NFL Kneeling Controversy
By: Anthony Hererra
Read this while listening to Feelings by Morris Albert on repeat
A little background:
Over the past couple of seasons, NFL players have knelt during the national anthem to bring attention to the abusive practices of police forces across the country that have disproportionately targeted black and minority Americans. A few weeks ago at a campaign rally, Donald called these citizens “sons of bitches”. It seemed over the top to me, since he previously said that alt-right protesters (which included Nazi, Confederate, and white nationalist groups among them) in Charlottesville included “…some very fine people”.
I sometimes joke about spending my formative years in Glen Burnie, a “blue collar” suburb outside of Baltimore. The kids I grew up with in my neighborhood are still my best friends to this day, no matter how our lives diverged as we grew up. But we all acknowledge that we might not have been friends had we not been friends our whole lives. And in a country where people regularly self-segregate into their own silos, they open my eyes to perspectives that I don’t normally see.
In light of that recent controversy, we had spirited “debate” during our normal discussion about what’s wrong with our hometown Baltimore Ravens. Here are some highlights from our point-counterpoint. NOTE: this is not fair and balanced. This is from my point of view and I made no attempts to be unbiased. Feel free to investigate my claims and correct me.
A couple of my friends were disgusted, disappointed, and angry that players were kneeling during the national anthem. They said they might not be able to watch football anymore.
- Your priorities are way off. Do you rank peacefully kneeling during the national anthem to protest police brutality against American citizens above domestic violence, killing dogs, gun violence, rape, serial murder, violence against women, and CTE associated suicide in your list of triggers? To be honest, we all shouldn’t be watching football. But I also like to drink booze, eat animal meat and fried foods (sometimes simultaneously), not exercise, and curse in public where children can hear.
You can hate the president, but they were disrespecting the country and the troops and *cue Lee Greenwood*.
- If the president of this country disrespected you, insulted you, and called your mother an animal, you might find it difficult to respect the country that elected him (or didn’t).
- There are many troops and veterans that support the players' protest and their right to kneel. Hell, it was a green beret from Texas who gave players the idea to kneel instead of outright sitting during the anthem.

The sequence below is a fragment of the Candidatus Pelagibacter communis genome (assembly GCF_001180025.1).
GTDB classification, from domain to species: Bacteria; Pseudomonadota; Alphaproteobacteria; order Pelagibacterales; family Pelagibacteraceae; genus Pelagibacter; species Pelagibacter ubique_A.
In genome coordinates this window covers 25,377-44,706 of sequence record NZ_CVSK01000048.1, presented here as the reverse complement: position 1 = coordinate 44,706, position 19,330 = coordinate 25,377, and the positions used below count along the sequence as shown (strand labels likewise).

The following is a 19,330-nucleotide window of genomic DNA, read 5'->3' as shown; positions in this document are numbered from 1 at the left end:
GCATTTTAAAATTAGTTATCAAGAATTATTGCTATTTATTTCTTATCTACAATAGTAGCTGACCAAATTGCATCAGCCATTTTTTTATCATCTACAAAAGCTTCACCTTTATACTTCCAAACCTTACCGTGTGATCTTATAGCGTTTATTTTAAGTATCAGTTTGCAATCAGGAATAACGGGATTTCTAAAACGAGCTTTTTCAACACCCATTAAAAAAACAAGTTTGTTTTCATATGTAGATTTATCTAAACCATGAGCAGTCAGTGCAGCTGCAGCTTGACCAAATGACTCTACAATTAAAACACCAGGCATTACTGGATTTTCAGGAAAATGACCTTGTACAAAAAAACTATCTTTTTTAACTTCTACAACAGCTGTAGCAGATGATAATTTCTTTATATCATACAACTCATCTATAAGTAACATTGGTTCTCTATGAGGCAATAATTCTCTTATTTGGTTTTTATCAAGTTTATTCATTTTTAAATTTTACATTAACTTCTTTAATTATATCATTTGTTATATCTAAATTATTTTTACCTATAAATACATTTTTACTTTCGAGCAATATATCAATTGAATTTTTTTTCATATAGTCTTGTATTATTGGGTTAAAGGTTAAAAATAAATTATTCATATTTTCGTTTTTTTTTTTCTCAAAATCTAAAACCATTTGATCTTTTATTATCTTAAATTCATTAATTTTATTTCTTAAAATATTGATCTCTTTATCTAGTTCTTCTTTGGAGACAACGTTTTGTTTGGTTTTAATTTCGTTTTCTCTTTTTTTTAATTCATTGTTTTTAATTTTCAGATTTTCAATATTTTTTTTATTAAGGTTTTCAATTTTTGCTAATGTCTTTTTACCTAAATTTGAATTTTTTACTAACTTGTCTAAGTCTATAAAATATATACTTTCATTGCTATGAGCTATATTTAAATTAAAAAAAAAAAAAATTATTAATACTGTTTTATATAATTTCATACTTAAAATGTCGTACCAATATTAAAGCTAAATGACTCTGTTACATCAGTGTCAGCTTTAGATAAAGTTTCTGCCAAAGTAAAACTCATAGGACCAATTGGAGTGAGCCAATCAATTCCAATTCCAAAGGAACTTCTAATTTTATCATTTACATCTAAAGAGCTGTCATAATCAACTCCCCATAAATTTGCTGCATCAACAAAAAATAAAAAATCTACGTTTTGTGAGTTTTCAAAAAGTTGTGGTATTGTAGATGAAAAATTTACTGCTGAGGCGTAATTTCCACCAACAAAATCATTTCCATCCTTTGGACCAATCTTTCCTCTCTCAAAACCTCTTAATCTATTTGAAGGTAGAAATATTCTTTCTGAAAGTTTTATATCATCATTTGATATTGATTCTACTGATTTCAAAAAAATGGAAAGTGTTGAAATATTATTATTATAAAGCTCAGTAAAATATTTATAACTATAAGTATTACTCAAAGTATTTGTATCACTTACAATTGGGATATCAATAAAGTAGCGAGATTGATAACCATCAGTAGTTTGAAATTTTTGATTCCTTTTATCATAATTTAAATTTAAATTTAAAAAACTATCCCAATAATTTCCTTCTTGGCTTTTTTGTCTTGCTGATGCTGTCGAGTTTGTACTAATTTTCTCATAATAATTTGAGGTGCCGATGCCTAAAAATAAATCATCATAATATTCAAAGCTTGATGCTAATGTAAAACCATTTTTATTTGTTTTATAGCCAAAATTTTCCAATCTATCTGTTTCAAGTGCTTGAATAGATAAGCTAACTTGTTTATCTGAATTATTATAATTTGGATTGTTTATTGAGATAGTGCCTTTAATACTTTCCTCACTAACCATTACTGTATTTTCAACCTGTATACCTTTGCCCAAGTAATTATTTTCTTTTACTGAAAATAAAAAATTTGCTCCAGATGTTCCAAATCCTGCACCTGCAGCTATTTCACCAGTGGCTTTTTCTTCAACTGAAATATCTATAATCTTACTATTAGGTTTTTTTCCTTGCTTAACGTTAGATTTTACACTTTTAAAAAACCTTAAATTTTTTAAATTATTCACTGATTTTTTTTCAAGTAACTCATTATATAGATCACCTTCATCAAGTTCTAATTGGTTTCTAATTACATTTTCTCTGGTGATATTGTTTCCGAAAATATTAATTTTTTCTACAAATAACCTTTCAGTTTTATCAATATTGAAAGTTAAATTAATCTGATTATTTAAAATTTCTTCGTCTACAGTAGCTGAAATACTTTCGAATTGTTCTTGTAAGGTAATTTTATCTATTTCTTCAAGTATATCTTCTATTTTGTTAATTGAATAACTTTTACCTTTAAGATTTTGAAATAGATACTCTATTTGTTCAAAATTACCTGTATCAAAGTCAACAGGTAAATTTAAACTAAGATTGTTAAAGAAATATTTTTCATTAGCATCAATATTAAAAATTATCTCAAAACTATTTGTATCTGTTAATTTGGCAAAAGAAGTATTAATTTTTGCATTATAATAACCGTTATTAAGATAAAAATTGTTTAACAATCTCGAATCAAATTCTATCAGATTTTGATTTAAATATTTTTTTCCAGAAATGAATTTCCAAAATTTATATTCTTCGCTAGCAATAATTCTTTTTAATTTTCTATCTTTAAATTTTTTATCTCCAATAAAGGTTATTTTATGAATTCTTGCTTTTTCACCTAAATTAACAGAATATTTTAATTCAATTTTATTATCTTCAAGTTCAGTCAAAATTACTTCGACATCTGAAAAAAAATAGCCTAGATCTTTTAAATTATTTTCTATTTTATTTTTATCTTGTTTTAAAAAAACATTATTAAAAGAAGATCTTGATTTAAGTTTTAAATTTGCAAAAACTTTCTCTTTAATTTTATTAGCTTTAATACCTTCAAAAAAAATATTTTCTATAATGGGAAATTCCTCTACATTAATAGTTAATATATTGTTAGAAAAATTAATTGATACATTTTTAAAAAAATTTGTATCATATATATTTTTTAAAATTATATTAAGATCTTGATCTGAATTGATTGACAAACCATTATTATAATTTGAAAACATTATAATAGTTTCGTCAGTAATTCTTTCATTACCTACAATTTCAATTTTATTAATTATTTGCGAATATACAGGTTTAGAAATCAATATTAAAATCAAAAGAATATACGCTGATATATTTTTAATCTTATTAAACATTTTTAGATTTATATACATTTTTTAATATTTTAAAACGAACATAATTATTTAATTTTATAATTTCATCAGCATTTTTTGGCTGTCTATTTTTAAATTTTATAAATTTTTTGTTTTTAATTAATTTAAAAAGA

- I don’t hear any condemnation about NASCAR, which welcomes Confederate flags to their events. I think waving Nazi and Confederate flags is exponentially more disrespectful to America.
- The Pentagon paid the NFL to play the national anthem and wave the flag to drive up military recruitment, not out of national pride. I honestly think there are better things we can use my tax dollars on (like the NIH, where one of the offended works).
Keep your political views at home and play football, you spoiled millionaire.
- You’re in no position to control what these men do. The only thing you can control is whether you watch or not. You’ve already chosen to continue watching after, what I feel, are much worse acts committed by NFL affiliated personnel.
- When you have a platform and a cause you whole-heartedly believe in, you’re going to proselytize when you have the chance. I directed this point at one of my friends who is a minister in his church.
- You’re calling the players spoiled millionaires after Trump went all Trump?
What’s taking a knee supposed to solve?
- It’s got us talking about it, right? I doubt we would've had this talk otherwise. Things aren’t going to get better if we ignore them.
I hope I was able to get some of them to think about why people are protesting instead of being reflexively angry about the protest in itself. This went on for a while, but we were able to agree on certain points:
- I made the libertarian point that it’s wrong for the head of the state to call for private citizens to lose their livelihood. And that it’s also wrong that officers of the state are brutalizing, murdering, and infringing on the constitutionally protected rights of private citizens.
- I agreed that kneeling during the national anthem is disrespectful to the country. However, I did not agree that it demeans our military, since there is a sizable proportion of service personnel who support their protest (see Joey Odoms).
- If they were willing to direct their outrage to drive police and criminal justice reform, I would work with them to get people to stand during the national anthem (earlier we all conceded that we sat on our couches during the national anthem while watching at home).
Anthony’s Springer’s Final Thought:
People are going to be mad. It’s a fact of life and nobody’s going to be able to stop that. But being angry can be exhausting, so I need to prioritize my triggers. When asked what criteria I use to rank my priorities, I told my friends that I try to live by 3 things:
- the golden rule
- always punch upwards
- root for the underdog
“Till next time, take care of yourselves and each other,"